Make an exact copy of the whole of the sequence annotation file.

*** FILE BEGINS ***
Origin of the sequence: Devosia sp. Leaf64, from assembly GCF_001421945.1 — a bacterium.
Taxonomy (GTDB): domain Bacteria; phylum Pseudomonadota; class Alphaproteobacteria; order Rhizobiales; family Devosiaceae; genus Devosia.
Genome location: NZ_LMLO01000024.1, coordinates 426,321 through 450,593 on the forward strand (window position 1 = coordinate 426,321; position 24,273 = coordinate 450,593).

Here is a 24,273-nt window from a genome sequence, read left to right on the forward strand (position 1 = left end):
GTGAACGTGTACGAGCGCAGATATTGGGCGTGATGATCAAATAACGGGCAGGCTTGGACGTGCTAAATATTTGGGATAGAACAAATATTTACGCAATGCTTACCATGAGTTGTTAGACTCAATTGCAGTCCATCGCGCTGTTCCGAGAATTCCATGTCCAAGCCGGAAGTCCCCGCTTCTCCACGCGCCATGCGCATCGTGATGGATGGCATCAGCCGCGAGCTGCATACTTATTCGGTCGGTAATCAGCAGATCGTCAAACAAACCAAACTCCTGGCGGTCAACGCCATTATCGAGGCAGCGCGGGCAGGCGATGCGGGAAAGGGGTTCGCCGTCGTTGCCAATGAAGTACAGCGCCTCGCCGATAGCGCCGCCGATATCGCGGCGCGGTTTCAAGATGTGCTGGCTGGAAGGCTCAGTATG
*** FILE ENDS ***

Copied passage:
Origin of the sequence: Devosia sp. Leaf64, from assembly GCF_001421945.1 — a bacterium.
Taxonomy (GTDB): domain Bacteria; phylum Pseudomonadota; class Alphaproteobacteria; order Rhizobiales; family Devosiaceae; genus Devosia.
Genome location: NZ_LMLO01000024.1, coordinates 426,321 through 450,593 on the forward strand (window position 1 = coordinate 426,321; position 24,273 = coordinate 450,593).

Here is a 24,273-nt window from a genome sequence, read left to right on the forward strand (position 1 = left end):
GTGAACGTGTACGAGCGCAGATATTGGGCGTGATGATCAAATAACGGGCAGGCTTGGACGTGCTAAATATTTGGGATAGAACAAATATTTACGCAATGCTTACCATGAGTTGTTAGACTCAATTGCAGTCCATCGCGCTGTTCCGAGAATTCCATGTCCAAGCCGGAAGTCCCCGCTTCTCCACGCGCCATGCGCATCGTGATGGATGGCATCAGCCGCGAGCTGCATACTTATTCGGTCGGTAATCAGCAGATCGTCAAACAAACCAAACTCCTGGCGGTCAACGCCATTATCGAGGCAGCGCGGGCAGGCGATGCGGGAAAGGGGTTCGCCGTCGTTGCCAATGAAGTACAGCGCCTCGCCGATAGCGCCGCCGATATCGCGGCGCGGTTTCAAGATGTGCTGGCTGGAAGGCTCAGTATG